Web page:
Parts of the northern Queensland are enveloped by a kaleidoscope of colour following a boom of the butterfly.
The massive numbers have caught the attention of scientists who are really thrilled by the increase.
The boom comes in the wake of fears in recent times that the unique Ulysses butterfly could become extinct.
“One of the species we are seeing a large increase in numbers is the Ulysses,” explained James Cook University senior botanist at the Queensland Herbarium, Ashley Field.
“A couple of years ago people were starting to become concerned that their numbers were down but their numbers are definitely up.”
The Cairns, Cassowary Coast and the Tablelands are covered with the amazing insects thanks to the existing prime weather conditions.
Dr Field noted that consecutive years with reasonably soggy seasons had created the perfect environment for plants that attract butterflies to thrive.
“It’s a Goldilocks effect. It’s the middle ground,” he said.
“It’s been a very good season for many different species of butterflies. One of the reasons for that is that we’ve had quite a long wet season, it started early and it’s still going.”
Despite clearing rainy conditions, Dr Field forecasts that the boom could linger on for a while.
“Because their food plants will continue to grow, many will get another generation in. So you will notice there will be more egg laying going on the next few days,” he said.
Unexpected effects of the weather
Dr Field added that weather conditions had some extraordinary effects on the pattern of butterflies in recent times.
Apparently, the tawny coaster butterfly migrated all the way from India to the northern parts of Australia during the Cyclone Debbie season in 2017.
“Their migration is related to climatic events and availability of food plants, so it can be different in different areas but they tend to move around,” Dr Field explained.
Researchers are looking forward to an impending migration of the blue tiger butterflies to Magnetic Island after unprecedented numbers were witnessed in 2020.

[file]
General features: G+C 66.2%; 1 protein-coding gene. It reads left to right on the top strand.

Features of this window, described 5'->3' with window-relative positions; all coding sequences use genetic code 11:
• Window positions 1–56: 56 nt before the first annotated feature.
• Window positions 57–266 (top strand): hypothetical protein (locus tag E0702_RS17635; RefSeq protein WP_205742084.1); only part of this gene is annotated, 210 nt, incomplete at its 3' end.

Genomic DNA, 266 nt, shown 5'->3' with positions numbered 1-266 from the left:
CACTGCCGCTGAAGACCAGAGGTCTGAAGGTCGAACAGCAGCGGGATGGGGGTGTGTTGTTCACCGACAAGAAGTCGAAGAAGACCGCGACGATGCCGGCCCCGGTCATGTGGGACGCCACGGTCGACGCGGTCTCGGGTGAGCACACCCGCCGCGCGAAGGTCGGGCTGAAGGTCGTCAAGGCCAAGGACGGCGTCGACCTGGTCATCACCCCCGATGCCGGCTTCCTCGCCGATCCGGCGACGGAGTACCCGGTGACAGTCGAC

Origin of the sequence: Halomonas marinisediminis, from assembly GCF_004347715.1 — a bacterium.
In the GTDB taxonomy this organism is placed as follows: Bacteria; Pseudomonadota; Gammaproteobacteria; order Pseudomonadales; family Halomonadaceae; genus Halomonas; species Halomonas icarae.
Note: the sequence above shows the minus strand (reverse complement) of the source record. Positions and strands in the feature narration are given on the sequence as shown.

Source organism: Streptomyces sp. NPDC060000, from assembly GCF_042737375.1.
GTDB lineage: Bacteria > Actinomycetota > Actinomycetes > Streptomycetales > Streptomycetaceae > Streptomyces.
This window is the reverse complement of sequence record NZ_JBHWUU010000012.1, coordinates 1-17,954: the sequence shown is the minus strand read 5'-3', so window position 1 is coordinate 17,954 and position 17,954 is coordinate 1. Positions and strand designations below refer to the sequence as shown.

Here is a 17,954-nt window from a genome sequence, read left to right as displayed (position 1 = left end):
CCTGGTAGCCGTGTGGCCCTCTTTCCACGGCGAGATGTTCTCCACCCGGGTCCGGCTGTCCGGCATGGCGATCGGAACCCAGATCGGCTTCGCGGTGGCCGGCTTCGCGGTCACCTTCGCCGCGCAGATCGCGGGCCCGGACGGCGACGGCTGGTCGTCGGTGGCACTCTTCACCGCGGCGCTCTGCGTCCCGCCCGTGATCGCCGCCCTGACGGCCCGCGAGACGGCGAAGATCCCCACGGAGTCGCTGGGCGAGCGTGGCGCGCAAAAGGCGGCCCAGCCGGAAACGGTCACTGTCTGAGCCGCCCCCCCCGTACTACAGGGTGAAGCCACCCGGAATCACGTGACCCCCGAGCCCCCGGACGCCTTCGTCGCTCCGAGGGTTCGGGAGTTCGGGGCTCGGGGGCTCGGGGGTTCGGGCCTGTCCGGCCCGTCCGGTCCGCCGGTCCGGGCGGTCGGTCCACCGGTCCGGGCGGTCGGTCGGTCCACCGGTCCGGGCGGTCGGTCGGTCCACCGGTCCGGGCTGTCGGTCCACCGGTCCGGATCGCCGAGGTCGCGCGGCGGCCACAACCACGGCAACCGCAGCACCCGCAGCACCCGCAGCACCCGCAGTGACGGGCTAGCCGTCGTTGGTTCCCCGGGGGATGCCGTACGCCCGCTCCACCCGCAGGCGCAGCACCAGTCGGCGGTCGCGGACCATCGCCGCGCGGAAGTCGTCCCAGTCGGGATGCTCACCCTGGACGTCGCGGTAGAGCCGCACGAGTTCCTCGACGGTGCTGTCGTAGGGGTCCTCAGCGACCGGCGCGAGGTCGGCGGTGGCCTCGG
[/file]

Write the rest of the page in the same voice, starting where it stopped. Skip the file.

“They travel many many kilometres in directional flight over winter and then fly back again at the end of that dry season,” Dr Field noted.
“So the same individual lives almost a year and flies one way [to the Whitsundays, Magnetic Island, and Palm Island] and back again.
“They are remarkable creatures.”
Apollo jewel under threat
Unfortunately, not all butterfly species are flourishing. Climate change and loss of habitat has taken a toll on some species.
For instance, the Apollo jewel, common in paperbark forests lying between Cardwell and Cairns, relies on ant house plants as its source of food.
“It has been gradually disappearing from areas that it was previously seen,” Dr Field said.
It’s a rare butterfly and sadly, doesn’t seem to respond the same way the thriving species do.
“I’ve not seen big numbers of it in any of the years where we see big numbers of other butterflies, and that’s quite concerning.”
Robin Cruse has for many years worked with the beautiful winged insects at the Australian Butterfly Sanctuary.
She told Storm Assist that habitat destruction experienced due to expansion of cities was a real concern but the resurgence of the Ulysses was encouraging.
“The butterflies are the ambassadors for the insect world and we know from around the world the insects are definitely suffering,” Ms Cruse said.
“To see the Ulysses — which is the ones we all take notice of — getting better in numbers is very, very good.”
Ms Cruse added that the community should actively take up the role of preserving the butterflies’ future by reintroduction of plants in their gardens.
“Each different species of butterfly caterpillar has its own specific plant or group of plants they feed on,” she said.
“If they are lucky they will have a wide range of plants.
“Often smaller butterflies will feed on smaller, insignificant plants that we all look at as weeds.”
As to where you can spot the winged beauties in coming weeks?
“A lovely sunny, high spot is a good spot for finding butterflies, where the conditions are right for them,” Ms Cruse said.
“That’s when they tend to congregate.”
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